Back then I didn’t know, nor did I care that it was an attractive spot for those who enjoy smoking opium on the cheap.
The roads were not paved and what constituted a “bus” was a Chinese made Jian truck with two wooden benches and a tarp cover.
Muang Sing was a little town of a separate universe where people looked happy to see each other. I stayed with a family that recognized the coming tide of more frequent visitors — they built a dormitory with several rooms to provide simple and kind hospitality for those seeking different frontiers.
On the way back to Udomxai I shared the “bus” with other travelers that came here to smoke opium and they seemed redeemed for their enduring of fumes and dust of the dirt transportation artery. Before I left I felt Muang Sing, I paned across the map wondering if I could go somewhere deeper into interior of the country and sink in it like a pebble in a river.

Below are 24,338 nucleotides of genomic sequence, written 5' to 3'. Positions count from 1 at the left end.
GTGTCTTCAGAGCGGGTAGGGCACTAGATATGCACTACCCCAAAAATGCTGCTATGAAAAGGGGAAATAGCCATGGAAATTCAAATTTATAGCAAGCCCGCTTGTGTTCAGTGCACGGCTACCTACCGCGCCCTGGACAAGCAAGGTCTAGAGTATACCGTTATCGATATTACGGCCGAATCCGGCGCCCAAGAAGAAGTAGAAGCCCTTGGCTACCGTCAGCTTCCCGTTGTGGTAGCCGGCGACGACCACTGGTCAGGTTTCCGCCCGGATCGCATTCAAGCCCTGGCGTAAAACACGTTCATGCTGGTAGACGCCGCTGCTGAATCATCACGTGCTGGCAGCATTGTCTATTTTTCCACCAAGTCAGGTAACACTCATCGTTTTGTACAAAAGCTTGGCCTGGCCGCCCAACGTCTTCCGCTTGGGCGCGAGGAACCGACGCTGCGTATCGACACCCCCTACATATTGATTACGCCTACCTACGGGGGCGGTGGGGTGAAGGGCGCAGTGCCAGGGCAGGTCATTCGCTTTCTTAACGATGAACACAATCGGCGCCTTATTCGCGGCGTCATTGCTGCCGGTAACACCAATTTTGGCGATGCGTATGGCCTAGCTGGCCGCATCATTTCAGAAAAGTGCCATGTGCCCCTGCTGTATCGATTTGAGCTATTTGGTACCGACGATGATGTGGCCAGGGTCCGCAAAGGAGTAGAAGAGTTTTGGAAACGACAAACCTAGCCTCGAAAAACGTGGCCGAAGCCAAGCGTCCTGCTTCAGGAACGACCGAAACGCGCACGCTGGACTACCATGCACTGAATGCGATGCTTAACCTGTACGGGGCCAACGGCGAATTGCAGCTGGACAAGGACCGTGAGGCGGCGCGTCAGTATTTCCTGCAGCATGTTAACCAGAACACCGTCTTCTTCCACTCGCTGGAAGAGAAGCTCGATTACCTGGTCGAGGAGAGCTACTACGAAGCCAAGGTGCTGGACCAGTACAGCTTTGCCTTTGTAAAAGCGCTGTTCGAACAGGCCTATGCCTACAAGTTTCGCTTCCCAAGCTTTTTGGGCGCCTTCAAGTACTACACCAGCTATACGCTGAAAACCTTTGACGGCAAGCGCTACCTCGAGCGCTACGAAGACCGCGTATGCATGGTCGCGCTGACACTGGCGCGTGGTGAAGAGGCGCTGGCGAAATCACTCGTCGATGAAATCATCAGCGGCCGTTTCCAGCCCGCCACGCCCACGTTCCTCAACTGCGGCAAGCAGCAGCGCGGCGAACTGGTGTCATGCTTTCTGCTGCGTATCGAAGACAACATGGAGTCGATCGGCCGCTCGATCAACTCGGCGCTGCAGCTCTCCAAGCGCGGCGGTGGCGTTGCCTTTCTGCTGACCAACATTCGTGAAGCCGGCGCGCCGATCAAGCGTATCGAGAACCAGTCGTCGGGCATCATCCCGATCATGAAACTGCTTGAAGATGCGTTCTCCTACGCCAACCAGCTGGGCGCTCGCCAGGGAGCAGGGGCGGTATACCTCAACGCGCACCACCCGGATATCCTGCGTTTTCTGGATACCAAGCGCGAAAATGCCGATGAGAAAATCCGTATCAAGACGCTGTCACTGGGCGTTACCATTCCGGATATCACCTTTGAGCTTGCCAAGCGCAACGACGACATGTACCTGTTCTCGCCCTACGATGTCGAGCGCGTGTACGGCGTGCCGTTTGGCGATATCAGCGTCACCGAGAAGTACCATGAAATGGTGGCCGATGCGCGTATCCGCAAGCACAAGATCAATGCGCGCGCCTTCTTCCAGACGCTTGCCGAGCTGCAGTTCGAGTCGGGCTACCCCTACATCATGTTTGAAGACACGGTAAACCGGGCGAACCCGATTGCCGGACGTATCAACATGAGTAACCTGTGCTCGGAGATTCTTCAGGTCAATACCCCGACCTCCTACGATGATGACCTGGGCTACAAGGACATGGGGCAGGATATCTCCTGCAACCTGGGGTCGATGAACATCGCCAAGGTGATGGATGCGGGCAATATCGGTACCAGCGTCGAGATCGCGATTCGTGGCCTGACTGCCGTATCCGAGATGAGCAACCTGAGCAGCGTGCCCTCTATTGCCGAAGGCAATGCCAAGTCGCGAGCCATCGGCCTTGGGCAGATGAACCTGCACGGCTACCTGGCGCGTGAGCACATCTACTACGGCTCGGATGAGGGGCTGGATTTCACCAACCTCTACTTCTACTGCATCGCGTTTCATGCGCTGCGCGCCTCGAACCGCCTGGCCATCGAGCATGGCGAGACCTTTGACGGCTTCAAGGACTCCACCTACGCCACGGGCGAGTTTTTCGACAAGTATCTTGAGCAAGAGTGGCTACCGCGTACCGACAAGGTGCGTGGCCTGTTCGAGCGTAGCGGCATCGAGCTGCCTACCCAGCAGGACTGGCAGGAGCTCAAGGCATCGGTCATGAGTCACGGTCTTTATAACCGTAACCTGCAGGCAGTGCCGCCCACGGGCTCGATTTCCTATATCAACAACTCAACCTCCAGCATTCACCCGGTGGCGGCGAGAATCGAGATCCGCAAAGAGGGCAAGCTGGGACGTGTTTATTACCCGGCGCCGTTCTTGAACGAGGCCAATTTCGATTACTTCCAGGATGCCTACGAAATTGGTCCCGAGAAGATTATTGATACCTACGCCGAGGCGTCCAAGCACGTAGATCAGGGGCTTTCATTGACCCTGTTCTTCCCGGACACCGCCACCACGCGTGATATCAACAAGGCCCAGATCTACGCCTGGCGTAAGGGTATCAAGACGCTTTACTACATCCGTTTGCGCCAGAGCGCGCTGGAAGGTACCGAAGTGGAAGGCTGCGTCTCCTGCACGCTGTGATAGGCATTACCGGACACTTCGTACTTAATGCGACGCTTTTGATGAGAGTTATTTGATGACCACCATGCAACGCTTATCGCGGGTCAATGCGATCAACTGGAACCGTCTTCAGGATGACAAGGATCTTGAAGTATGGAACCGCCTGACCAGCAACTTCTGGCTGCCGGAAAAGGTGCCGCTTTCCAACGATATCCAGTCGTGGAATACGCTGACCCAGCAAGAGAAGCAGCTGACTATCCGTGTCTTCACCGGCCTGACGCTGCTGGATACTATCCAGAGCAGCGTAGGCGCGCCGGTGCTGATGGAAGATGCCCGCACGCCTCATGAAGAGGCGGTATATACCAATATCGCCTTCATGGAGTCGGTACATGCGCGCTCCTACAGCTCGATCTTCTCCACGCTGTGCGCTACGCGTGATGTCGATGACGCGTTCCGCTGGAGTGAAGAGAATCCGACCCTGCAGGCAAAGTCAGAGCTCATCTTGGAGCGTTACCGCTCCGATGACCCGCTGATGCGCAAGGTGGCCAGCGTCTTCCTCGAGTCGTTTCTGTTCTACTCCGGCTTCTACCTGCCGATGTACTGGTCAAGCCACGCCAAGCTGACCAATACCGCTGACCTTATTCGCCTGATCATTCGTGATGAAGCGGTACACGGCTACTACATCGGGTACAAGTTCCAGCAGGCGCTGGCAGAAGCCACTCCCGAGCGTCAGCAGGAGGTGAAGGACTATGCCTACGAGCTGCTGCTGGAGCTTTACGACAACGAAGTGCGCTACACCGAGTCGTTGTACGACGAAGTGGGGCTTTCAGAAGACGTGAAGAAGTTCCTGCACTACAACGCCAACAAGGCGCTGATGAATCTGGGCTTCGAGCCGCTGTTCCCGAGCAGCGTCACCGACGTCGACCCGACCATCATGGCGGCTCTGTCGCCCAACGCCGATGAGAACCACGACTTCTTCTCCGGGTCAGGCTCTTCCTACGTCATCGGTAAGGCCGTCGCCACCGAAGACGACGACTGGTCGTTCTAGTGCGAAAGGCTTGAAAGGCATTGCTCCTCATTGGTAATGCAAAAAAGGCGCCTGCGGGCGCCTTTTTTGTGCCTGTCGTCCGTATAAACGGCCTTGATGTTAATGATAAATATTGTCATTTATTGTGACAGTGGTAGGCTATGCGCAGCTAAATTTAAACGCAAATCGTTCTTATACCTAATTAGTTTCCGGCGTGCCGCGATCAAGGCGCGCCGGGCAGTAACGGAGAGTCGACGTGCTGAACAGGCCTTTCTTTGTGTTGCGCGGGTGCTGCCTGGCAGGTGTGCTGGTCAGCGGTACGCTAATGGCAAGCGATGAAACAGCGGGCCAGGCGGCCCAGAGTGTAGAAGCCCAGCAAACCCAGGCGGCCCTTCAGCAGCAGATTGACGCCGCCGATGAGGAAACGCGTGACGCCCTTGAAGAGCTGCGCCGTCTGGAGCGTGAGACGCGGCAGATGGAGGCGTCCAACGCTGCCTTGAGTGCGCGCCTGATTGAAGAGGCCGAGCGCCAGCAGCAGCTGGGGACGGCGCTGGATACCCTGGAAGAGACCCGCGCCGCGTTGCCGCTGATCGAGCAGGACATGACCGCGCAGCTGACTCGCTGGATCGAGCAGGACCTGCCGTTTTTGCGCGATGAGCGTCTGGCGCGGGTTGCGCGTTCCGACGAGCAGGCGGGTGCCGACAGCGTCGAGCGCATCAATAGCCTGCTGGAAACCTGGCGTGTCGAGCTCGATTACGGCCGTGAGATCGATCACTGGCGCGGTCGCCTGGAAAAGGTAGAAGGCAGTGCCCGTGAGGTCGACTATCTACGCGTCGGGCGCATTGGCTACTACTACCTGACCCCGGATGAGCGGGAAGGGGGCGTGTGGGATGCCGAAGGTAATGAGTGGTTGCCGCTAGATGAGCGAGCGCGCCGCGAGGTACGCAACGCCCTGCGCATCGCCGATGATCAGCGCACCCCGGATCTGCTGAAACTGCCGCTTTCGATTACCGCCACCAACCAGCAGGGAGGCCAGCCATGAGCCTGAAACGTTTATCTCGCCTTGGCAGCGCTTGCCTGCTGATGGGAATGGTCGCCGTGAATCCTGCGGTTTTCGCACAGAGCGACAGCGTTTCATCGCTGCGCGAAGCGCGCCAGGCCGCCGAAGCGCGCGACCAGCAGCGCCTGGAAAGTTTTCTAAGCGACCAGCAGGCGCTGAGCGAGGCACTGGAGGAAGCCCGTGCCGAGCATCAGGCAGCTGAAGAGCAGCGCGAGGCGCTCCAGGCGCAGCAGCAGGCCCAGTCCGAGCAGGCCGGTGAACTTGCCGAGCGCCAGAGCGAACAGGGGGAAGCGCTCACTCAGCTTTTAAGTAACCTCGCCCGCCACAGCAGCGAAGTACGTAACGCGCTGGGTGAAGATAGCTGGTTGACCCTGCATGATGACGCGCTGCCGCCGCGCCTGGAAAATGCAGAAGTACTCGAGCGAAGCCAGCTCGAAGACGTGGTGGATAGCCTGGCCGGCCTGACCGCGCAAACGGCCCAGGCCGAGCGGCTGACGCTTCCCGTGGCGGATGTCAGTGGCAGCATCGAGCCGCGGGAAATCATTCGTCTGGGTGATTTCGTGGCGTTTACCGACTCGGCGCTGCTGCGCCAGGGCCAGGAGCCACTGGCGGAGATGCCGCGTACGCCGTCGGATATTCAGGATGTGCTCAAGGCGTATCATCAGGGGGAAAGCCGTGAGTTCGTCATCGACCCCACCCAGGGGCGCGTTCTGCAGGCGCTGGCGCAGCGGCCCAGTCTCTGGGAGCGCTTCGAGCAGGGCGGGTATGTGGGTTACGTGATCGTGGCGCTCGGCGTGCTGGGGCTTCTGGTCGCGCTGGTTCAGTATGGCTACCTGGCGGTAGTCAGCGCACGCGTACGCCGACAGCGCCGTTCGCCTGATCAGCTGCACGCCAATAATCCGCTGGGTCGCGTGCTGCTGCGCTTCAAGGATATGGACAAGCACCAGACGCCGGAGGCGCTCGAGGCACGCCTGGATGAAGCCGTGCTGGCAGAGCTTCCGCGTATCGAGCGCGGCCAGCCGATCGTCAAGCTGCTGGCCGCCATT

I did cast an eye on the map for a mark of a little city across the swath of a jungle buffering Chinese border before jumping in the truck. There was a thin red line supposedly indicating some kind of a connecting road.
After reaching a little village of Nateuy I decided to leave cheerful company of Israeli ex-soldier and gorgeous blonde nurse from Denmark and pull out my backpack. From here I was supposed to take a smaller road to Muang Buan Tai which seemed to be no more than 45 miles away according to the Michelin Maps scale.
— ”You are crazy Russian!” – they were screaming at me from under the covers of the bus pulling out from the middle of the dirt road running between wooden boxes of houses on the stilts. The kids ran out screaming “Farang!” similar to Thai meaning “weird”.